I loved everything about chapter 2!  A note-taking strategy I use while reading professional learning books is to use post-its to record any thoughts, connections, questions, etc.  As I read, I jot these down and place them on the pages where the thoughts, connections, questions, etc. occurred.  With that said, I would like to share my 'post-its' with you!

This is a B-I-G deal in my classroom, and one of the biggest adjustments that have to be made.  Fourth grade is a tough grade for a lot of students.  It is when they become responsible for their own learning.  By the end of the school year, these kiddos are ready for the big FIFTH grade.  I love helping my students value the feeling of accomplishment and doing things on their own.  As harsh as it may sound, by Thanksgiving, students are not allowed to come to me for questions or guidance on certain assignments.  There comes a time when I want to see what they can do independently.  At first.... it is so difficult.  They whine, they cry, the complain, but eventually... THEY GET IT!  This is part of what I call my 'training'!  You can't just expect students to become responsible students over night.  You have to really work with them, be there for them when they fail, and encourage them.  Although I may not allow them to come to me for every bump in the road, it doesn't mean I don't love and care for them and their education.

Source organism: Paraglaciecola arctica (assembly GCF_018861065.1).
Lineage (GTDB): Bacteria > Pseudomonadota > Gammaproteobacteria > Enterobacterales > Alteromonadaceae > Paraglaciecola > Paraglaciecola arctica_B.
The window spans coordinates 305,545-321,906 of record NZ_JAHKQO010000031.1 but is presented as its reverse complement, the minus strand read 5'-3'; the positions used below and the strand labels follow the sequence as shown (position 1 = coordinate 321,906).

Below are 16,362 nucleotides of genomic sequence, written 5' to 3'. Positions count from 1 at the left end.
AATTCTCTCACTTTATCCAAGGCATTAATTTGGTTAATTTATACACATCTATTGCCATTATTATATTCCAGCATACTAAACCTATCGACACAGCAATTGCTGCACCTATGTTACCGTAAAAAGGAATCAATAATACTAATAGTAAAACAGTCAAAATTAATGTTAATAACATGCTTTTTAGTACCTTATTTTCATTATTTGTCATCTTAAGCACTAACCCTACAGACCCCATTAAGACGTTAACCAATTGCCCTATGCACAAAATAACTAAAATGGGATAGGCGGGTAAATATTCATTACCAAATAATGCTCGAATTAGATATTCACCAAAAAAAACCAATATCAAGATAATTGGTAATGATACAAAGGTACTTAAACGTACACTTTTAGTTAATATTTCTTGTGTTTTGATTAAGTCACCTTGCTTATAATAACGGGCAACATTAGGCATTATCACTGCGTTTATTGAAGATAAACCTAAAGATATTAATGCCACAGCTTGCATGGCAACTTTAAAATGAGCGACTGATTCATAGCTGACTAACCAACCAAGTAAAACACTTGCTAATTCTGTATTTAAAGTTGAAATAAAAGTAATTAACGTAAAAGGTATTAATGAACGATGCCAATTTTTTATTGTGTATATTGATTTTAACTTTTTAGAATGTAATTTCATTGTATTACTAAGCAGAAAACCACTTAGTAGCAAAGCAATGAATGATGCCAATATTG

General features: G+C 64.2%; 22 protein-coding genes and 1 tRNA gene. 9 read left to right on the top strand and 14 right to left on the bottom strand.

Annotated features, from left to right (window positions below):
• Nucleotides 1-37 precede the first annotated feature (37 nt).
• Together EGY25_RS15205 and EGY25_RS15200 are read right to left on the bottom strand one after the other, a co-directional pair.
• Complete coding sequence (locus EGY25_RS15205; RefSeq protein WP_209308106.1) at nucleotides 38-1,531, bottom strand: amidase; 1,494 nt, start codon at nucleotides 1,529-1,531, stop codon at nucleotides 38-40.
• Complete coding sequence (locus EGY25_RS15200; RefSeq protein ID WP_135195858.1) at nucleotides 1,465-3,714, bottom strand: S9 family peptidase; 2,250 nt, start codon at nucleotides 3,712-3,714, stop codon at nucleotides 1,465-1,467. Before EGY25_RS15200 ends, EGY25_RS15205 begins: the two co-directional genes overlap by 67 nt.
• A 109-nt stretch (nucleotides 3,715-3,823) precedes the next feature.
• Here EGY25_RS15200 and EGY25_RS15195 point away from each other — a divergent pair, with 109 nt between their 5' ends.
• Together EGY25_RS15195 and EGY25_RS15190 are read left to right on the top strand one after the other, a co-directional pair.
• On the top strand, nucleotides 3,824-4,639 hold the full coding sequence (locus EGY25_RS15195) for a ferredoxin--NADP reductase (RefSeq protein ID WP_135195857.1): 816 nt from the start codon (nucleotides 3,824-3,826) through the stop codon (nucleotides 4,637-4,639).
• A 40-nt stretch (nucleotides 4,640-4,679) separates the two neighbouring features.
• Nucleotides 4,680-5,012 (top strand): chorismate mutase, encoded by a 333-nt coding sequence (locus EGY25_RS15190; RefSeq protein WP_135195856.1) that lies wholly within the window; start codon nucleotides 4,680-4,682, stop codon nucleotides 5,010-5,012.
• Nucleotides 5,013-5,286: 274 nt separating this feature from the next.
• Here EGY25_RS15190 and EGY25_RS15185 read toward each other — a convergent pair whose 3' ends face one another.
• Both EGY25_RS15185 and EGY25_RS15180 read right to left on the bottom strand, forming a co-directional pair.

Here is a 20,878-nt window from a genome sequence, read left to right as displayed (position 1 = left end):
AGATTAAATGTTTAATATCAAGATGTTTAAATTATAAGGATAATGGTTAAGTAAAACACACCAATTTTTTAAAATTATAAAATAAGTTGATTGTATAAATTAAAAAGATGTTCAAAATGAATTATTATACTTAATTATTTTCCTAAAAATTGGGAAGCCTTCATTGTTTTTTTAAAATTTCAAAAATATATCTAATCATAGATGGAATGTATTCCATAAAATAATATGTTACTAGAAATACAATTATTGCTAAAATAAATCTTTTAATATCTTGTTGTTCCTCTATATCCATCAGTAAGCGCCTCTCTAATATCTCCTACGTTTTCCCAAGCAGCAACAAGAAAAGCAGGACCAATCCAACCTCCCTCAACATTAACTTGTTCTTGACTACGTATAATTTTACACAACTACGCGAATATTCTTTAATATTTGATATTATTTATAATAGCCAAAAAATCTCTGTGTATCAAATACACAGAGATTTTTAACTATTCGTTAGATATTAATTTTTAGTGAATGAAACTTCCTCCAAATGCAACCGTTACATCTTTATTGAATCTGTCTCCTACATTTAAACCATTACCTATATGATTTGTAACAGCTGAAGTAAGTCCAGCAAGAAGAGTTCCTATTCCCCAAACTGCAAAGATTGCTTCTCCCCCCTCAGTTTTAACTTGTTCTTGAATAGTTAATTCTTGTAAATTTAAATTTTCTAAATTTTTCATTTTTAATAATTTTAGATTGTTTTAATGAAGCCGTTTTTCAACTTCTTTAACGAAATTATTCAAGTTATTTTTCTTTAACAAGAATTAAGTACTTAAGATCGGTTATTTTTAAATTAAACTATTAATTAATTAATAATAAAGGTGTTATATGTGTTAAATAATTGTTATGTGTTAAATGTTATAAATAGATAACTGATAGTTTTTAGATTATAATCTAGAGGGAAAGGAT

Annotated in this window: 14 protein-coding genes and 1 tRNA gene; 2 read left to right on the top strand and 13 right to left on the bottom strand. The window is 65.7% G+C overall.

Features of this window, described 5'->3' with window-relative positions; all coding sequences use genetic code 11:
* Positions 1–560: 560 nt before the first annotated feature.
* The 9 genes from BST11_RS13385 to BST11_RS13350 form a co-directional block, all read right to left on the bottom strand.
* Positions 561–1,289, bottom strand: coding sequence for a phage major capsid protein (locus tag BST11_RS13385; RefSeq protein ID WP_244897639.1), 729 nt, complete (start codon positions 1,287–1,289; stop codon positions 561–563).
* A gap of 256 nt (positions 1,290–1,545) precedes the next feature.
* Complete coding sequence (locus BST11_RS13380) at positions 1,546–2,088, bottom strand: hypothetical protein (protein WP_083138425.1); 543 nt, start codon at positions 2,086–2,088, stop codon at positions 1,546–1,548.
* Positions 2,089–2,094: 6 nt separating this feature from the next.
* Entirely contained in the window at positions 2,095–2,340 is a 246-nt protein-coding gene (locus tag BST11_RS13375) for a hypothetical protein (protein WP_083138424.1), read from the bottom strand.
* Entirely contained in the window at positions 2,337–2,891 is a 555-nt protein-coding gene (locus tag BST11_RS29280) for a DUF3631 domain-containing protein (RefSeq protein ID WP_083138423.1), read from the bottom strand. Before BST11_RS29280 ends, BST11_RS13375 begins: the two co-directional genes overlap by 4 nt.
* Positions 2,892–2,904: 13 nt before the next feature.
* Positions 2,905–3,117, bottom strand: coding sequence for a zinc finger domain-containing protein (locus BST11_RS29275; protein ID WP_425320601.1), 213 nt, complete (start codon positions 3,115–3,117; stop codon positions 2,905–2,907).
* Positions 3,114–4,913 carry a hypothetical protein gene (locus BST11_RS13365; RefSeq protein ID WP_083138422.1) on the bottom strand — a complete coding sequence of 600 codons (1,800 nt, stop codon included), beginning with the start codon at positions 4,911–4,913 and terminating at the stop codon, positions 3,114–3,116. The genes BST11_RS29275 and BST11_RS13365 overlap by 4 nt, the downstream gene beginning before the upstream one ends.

This section of the book just revisited what I already have going on in my room, and helped me to reevaluate what I am doing and if I want to change anything about it.  Here's a snapshot of what my areas look like.  I am hoping to do a video tour once I get my room together.
Home Area- my students switch classes for every subject, so I see about 50-75 students a day.  It is difficult for each of them to have a home area in my room.  However, I try to make them feel comfortable with using my supplies while they are in my classroom.  I have groups in my classroom created by two trapezoid tables combined to create a hexagon and seating for six {I only allow 5 at a table so the 6th person is not sitting with their back to me during whole group instruction}.  On their table, I have these cute bins from Really Good Stuff.  Inside I have crayons, pencils, markers, and a pencil sharpener.  I also have a large cabinet that stores classroom supplies like large quantities of markers, crayons, construction paper, and additional supplies {in a labeled container} for each table.
Large-Group Meeting Area- this is where I have my whole group lessons as well as my homework board.  I have a podium, SmartBoard, and an easel {which I'm trying to move somewhere else in my room}.
Small-Group Area- In this area I have LOTS of lamps, a kidney-shaped table, stools for student seating {takes up less room than chairs}, and a rolling drawer organizer that houses paperclips, post-its, dry-erase boards/markers, timers, and several other small things.  Behind my table I have a counter.  This is where my students' portfolios are stored in a portable filing box.  I am going to get better this year about using these... I promise!!!  I also have a clipboard with charts for anecdotal notes during my small group instruction.
Workshop Area
For workshop time, I have two activities going on...
Calendar Area- this area has my calendar board {actually a whiteboard divided into sections} and an area for students to sit.  They have a calendar book they work from.  You can learn more about that from this post.